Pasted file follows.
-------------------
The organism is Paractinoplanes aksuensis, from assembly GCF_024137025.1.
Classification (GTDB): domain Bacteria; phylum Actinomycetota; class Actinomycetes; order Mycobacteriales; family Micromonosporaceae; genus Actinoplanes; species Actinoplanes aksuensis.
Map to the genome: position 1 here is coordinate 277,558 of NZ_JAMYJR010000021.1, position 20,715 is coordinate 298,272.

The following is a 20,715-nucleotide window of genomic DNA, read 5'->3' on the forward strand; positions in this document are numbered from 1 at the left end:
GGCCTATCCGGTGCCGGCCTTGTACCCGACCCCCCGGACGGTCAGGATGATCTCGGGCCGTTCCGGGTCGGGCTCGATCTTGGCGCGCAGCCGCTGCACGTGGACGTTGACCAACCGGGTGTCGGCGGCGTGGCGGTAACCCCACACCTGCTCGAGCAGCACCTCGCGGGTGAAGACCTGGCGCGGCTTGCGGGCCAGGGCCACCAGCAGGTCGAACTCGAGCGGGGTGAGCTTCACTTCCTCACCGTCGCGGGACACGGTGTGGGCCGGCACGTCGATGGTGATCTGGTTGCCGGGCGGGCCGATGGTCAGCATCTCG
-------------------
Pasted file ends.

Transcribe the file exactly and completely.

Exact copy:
The organism is Paractinoplanes aksuensis, from assembly GCF_024137025.1.
Classification (GTDB): domain Bacteria; phylum Actinomycetota; class Actinomycetes; order Mycobacteriales; family Micromonosporaceae; genus Actinoplanes; species Actinoplanes aksuensis.
Map to the genome: position 1 here is coordinate 277,558 of NZ_JAMYJR010000021.1, position 20,715 is coordinate 298,272.

The following is a 20,715-nucleotide window of genomic DNA, read 5'->3' on the forward strand; positions in this document are numbered from 1 at the left end:
GGCCTATCCGGTGCCGGCCTTGTACCCGACCCCCCGGACGGTCAGGATGATCTCGGGCCGTTCCGGGTCGGGCTCGATCTTGGCGCGCAGCCGCTGCACGTGGACGTTGACCAACCGGGTGTCGGCGGCGTGGCGGTAACCCCACACCTGCTCGAGCAGCACCTCGCGGGTGAAGACCTGGCGCGGCTTGCGGGCCAGGGCCACCAGCAGGTCGAACTCGAGCGGGGTGAGCTTCACTTCCTCACCGTCGCGGGACACGGTGTGGGCCGGCACGTCGATGGTGATCTGGTTGCCGGGCGGGCCGATGGTCAGCATCTCG